Edvard Munch’s Expressionist masterpiece, “The Scream,” pretty much sums up what most people feel at any given moment on any given day. Mention you’re feeling stressed, and everyone knows what you’re talking about. Whether your plane is delayed or you open a letter from the IRS that says you’re being audited, when you say, “I’m stressed,” no one has to ask what you mean. But try to define stress and, well, that’s another matter. Dr. Joe Luciani, author of the Self Coaching book series says, “We can define stress as the emotional and physiological duress that results from dealing with both real, actual life challenges as well as imagined challenges generated by worry, anxiety, panic and rumination.” The experience of stress is essentially the same whether self-imposed — such as neurotic worrying — or circumstantially imposed-such as losing your job. “Stress is an emotional and a physiological tension accompanied by a grating, gripping feeling. If you’re human, you know what this feels like. Most people think stress is an unavoidable part of life. To some extent this may be true, but you’d be surprised how much wiggle room you have when it comes to being stressed. The only way is to understand that life circumstances don’t determine whether or not we get stressed, it’s our emotional reaction to these circumstances!” Bottom line: it’s not life that brings you to your knees, it’s your interpretation of life. In other words, life doesn’t stress us, we stress us.
You also need to remind yourself that anxiety and stress are not the same thing. “Stress is often a legitimate and objective response to real life challenges. Anxiety is a false response, perpetrated by insecurity, that has you convinced you can’t handle the challenge,” say Dr. Luciani. Just keep telling yourself that you can handle any challenge. You’ve made it this far, right? Even the philosopher, William James, wisely said “The greatest weapon against stress is our ability to choose one thought over another.” So the key to counteracting stress and anxiety in your life is a willingness to believe in yourself. The sooner you take the risk of believing that you can handle whatever life throws at you, the sooner you will be eliminating anxiety and reducing stress. Self-trusting may feel risky, but it’s not! Feelings aren’t facts. Self-trust is a willingness to believe – in you!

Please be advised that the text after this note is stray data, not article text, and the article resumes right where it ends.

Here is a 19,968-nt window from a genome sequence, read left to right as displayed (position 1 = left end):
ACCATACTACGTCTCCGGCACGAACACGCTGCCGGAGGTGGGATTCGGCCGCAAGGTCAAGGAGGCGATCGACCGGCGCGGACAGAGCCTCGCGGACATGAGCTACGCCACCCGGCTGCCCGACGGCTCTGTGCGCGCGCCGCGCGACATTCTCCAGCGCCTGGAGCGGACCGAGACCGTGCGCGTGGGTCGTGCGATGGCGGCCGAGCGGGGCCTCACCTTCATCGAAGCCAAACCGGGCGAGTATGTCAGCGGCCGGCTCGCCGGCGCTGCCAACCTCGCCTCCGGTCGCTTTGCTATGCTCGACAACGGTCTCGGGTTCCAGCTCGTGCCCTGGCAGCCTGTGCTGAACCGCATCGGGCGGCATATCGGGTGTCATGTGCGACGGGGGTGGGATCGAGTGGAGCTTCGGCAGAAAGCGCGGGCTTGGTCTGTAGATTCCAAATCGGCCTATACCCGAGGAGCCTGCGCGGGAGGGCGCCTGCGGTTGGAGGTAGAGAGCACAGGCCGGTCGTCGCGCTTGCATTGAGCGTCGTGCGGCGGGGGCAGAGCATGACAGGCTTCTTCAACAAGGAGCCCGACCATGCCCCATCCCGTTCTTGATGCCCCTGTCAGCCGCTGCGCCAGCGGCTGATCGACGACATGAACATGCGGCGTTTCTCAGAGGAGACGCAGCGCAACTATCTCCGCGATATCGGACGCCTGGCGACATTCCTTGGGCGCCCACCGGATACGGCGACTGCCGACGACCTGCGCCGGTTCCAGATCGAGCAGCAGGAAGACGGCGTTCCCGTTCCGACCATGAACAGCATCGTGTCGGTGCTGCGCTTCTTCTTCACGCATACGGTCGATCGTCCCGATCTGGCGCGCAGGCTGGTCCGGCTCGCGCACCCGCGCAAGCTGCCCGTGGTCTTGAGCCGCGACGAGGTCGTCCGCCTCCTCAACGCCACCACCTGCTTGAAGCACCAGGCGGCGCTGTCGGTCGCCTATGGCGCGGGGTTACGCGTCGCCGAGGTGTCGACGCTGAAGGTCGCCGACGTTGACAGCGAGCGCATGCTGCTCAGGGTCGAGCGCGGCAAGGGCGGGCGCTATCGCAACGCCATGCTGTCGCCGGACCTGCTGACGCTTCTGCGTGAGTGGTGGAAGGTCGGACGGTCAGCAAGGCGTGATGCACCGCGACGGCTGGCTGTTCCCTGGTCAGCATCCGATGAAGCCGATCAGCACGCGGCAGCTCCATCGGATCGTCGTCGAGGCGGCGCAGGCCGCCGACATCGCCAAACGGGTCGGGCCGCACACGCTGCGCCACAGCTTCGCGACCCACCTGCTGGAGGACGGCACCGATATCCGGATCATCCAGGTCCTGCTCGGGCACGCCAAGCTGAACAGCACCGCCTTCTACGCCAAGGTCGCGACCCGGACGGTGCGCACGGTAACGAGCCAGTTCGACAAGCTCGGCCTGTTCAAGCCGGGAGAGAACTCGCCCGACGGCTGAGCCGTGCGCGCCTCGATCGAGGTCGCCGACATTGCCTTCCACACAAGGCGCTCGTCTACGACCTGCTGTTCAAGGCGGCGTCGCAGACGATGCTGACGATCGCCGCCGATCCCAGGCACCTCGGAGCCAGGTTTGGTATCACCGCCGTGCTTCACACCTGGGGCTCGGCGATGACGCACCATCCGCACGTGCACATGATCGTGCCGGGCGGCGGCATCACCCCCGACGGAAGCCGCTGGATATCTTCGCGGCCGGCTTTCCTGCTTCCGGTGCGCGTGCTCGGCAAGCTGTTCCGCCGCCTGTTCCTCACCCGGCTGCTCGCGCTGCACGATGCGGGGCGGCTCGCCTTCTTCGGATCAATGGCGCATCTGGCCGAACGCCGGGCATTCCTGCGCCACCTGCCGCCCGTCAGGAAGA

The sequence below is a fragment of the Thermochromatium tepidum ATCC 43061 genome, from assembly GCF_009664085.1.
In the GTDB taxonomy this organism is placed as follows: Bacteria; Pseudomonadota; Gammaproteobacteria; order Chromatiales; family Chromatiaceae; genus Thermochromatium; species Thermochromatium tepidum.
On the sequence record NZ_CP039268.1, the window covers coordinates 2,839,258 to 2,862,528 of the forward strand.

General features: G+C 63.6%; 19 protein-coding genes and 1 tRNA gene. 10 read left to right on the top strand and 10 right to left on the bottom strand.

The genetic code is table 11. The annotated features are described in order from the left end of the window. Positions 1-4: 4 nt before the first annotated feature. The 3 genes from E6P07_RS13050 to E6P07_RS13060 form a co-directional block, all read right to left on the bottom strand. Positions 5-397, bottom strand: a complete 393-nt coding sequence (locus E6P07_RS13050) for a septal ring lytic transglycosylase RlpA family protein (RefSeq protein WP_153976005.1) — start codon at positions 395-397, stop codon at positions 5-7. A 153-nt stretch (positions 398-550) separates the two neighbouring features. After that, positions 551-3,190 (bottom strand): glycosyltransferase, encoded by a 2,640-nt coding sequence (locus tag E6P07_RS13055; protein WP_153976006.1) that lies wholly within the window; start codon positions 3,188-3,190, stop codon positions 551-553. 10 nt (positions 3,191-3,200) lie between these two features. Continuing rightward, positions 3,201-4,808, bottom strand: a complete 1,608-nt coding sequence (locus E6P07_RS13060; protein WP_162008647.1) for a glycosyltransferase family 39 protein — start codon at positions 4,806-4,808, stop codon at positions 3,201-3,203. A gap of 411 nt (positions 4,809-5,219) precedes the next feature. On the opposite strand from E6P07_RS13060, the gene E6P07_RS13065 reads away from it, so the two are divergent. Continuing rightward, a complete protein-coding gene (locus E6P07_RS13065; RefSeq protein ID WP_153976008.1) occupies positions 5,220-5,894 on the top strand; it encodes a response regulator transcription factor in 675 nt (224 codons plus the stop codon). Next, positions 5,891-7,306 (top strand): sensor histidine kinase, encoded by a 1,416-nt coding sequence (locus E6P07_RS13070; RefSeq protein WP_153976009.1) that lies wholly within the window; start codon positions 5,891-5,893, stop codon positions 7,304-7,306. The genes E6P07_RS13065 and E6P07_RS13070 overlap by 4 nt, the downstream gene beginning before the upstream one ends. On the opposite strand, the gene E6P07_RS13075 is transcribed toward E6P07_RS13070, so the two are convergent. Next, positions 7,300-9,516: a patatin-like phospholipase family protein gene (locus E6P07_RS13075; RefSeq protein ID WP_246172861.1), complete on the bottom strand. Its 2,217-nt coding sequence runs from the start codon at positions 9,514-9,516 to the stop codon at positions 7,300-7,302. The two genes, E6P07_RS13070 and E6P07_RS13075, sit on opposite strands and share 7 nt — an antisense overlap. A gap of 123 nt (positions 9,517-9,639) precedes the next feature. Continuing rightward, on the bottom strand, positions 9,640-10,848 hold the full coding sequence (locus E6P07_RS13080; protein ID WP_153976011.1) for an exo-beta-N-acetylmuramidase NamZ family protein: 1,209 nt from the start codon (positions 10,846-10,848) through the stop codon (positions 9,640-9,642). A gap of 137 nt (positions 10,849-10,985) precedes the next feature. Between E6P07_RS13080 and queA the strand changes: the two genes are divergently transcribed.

Another way to control stress is to simply distract yourself. When stressed, work to distract yourself from what’s causing your stress. Try taking a time-out by meditating, going for a walk, taking a few deep, satisfying slow breaths, watch a movie, or play with your dog. Anything that pulls your mind away from the stress will allow you to reclaim some balance rather than to continue draining yourself. Handling stress is all about perspective.
Dr Luciani believes that you need to recognize you have a choice. “You will experience more stress if you feel like a victim. Victims by definition are powerless. In order to empower yourself, even if you can’t change your stressor — such as getting fired, etc. —you can change the way you interpret your circumstance.” Don’t allow insecurity to dictate. If you do, it will only be doom and gloom. “Learn to let go. The best philosophy for learning to minimize stress and anxiety in your life is to embrace a mantra, such as “Let go, let life.” Rather than getting caught in a loop of ruminative frustration, try letting go of your ego’s insecure, controlling tendency to over-think, adding stressful insult to injury. And then open yourself up to the vast instinctual, intuitive potential for peace that resides in you – just waiting to be realized.” Now, breathe, just breathe……